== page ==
Lessons from a 109-year-old Kansas City man inspire 'The Book Of Charlie'
Washington Post opinion columnist David Von Drehle's newest nonfiction book, "The Book of Charlie," highlights the life of his former neighbor in Kansas City: Dr. Charlie White, who lived to the age of 109.
Washington Post deputy opinion editor David Von Drehle, who lives in the Kansas City area, has written books about Abraham Lincoln, capital punishment and a deadly factory fire.
Now he's published a book about something closer to home: "The Book of Charlie," about his neighbor who lived to the age of 109.
Dr. Charlie White was alive for the inventions of both the radio and the smartphone, and lived directly across the street from Von Drehle and his family in Mission Hills, Kansas.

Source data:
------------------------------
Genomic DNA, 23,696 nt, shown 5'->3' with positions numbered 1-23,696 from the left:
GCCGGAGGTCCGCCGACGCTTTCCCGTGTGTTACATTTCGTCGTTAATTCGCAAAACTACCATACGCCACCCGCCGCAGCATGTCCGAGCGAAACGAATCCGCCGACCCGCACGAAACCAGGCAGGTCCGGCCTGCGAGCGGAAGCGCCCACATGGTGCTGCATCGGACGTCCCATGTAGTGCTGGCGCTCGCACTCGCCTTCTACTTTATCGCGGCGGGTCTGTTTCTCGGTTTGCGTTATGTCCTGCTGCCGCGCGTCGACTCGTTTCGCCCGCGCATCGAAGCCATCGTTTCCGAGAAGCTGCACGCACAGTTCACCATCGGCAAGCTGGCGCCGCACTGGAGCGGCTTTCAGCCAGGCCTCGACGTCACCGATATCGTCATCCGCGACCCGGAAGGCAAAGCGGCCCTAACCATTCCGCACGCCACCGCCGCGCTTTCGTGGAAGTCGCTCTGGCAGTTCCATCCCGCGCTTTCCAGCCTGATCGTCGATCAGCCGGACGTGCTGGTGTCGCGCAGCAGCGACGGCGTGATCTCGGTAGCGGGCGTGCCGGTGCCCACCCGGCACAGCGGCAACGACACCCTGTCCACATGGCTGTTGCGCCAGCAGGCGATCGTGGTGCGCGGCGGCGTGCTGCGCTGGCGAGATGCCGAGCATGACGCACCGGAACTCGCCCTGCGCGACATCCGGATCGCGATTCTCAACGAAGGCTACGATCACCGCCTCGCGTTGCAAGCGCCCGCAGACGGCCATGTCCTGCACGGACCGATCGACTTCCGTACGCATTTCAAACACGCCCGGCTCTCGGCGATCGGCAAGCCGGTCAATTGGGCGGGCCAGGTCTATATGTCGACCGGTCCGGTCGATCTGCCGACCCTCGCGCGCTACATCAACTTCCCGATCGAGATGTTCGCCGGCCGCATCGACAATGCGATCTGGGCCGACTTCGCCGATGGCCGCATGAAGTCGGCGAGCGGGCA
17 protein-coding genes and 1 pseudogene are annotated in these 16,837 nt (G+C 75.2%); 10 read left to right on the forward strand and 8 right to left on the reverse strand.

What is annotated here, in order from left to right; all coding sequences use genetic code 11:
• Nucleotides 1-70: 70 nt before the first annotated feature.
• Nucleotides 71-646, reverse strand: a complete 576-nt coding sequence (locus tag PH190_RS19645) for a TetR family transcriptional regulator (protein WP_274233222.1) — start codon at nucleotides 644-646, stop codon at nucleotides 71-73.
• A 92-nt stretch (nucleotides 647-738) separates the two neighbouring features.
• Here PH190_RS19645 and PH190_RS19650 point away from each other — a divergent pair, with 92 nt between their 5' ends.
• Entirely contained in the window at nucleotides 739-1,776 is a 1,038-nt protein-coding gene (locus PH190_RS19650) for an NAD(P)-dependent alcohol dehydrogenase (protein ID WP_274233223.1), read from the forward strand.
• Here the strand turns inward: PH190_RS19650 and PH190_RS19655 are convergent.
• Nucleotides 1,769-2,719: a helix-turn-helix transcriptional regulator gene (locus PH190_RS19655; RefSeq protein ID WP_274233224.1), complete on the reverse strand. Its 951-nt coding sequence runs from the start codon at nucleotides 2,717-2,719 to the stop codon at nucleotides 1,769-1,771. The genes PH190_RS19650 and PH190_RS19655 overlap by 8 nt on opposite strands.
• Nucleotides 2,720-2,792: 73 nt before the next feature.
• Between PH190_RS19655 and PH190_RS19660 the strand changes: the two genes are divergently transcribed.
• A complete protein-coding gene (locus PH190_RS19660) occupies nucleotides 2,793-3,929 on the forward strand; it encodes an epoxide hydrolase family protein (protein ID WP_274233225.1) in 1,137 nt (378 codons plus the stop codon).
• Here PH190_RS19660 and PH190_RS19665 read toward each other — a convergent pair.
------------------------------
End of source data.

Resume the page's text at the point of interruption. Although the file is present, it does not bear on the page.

Von Drehle met White in 2007, when he was 102. White died in 2014.
On KCUR's Up To Date, Von Drehle explained that White always said he didn't know the secrets to happiness or to a long life. Instead, White lived by a core principle his mother instilled in him — to do the right thing.
"What I ultimately came to realize in doing this book is that the simple truths are simple because they're true," Von Drehle said. "They get distilled because they work, because they are the answer to life and joy. Spread joy. Observe miracles. Take risks. Fail sometimes. All these things, they sound like, you know, Facebook memes, but when you put them together and put one foot in front of the other, whether your life is long or short, these are the answers."
- David Von Drehle, deputy opinion editor of the Washington Post, author of "The Book Of Charlie: Wisdom From The Remarkable American Life Of A 109-Year-Old Man"